Meanwhile, back to our customers. If we have to characterize them as a demographic, we’d say, “the millennials.” This is the group (much like my mom’s generation who’s formative years were in the Great Depression) that got slammed by the Great Recession. They are financially conservative (and will be for life), are having a hard time making a wage that allows them to live independently, are not particularly brand loyal (though if you can get them, you can keep them), are most influenced by their community (not your advertising), and are more interested in experiences. A product is something they seek in order to have an experience, rather than buy for the hell of it. They have the data to find exactly the right product with exactly the right attributes because they don’t want to screw up the experience. Don’t try and bullshit them.
Okay, now that I’ve defined our customers as a demographic, I have to tell you not to do that. In the days of instant, endless, information about anything, groups, trends, styles, points of view can come and go pretty damned quickly. And anybody who’s interested in them can find out about them and be part of the community they represent. It’s easier to say your customer is of a certain age, and it may be true. But it’s not an adequate description of who they are.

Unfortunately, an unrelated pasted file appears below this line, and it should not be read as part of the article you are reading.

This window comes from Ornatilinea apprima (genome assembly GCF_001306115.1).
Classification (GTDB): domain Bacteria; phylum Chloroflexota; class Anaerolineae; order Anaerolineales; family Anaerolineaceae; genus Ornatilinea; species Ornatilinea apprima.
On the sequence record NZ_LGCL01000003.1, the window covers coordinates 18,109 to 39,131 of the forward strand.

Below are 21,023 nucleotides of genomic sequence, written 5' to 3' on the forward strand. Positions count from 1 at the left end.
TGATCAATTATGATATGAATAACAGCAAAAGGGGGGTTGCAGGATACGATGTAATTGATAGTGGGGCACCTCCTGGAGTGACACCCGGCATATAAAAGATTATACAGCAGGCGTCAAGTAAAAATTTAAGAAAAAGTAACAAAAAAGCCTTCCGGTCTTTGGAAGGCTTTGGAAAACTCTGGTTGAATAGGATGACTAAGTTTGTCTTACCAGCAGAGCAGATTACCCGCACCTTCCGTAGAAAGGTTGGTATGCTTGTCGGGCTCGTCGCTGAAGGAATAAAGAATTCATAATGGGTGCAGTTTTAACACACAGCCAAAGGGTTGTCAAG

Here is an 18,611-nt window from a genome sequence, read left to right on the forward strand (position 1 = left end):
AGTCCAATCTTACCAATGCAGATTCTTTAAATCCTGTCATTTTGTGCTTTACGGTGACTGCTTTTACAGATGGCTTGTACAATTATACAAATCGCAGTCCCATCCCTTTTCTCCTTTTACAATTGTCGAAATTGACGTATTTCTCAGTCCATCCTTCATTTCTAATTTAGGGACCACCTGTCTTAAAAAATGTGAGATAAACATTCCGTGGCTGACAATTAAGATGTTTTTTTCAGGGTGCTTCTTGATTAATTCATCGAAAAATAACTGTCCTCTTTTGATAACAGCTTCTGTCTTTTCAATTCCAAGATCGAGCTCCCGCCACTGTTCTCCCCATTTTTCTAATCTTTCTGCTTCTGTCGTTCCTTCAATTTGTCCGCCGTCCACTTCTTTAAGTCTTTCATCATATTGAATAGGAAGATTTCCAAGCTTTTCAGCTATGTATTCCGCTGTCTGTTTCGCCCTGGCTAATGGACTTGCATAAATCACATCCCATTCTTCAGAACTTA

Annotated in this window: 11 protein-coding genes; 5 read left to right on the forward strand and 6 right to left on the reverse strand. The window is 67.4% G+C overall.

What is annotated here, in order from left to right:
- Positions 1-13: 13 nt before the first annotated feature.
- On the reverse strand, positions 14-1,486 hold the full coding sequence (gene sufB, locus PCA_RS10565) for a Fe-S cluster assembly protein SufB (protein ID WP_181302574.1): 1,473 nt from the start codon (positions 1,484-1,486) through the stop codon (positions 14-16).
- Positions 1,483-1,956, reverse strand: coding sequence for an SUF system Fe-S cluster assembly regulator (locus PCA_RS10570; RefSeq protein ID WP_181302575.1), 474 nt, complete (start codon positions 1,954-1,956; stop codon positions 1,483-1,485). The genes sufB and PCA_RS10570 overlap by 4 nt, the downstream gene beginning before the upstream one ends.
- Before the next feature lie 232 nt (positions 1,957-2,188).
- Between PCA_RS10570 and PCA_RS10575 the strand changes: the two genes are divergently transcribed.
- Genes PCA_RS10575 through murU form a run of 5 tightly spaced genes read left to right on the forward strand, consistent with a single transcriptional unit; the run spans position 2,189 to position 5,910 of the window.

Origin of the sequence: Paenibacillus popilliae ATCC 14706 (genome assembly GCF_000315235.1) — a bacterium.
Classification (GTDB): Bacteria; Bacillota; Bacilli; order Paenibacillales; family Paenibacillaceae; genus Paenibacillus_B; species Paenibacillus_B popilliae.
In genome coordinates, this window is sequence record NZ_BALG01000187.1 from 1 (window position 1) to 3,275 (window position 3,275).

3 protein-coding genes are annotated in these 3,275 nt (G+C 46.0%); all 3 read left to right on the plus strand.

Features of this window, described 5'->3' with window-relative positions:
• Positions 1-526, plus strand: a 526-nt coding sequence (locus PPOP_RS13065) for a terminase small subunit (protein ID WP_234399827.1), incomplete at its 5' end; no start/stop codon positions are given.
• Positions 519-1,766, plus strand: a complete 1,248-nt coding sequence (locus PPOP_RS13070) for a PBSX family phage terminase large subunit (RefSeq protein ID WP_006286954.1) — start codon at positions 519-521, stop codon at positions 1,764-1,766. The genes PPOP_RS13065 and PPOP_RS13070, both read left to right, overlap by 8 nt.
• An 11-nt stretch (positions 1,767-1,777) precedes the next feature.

Notice how the term “fast fashion” seems to have disappeared? It’s like it’s no longer an aberration, but a permanent condition. This seems to require that companies be a bit reactive after all those years where being proactive was a virtue.
To go with a soft economy, then, we’ve got customers that are harder to get and keep and in general have less money to spend. I am just a font of good news today.
Let me remind you of two things I hear brands and retailers saying all the time.
“Get the right product to the right place at the right time,” and “Give the customer what they want, when they want it, where they want it.”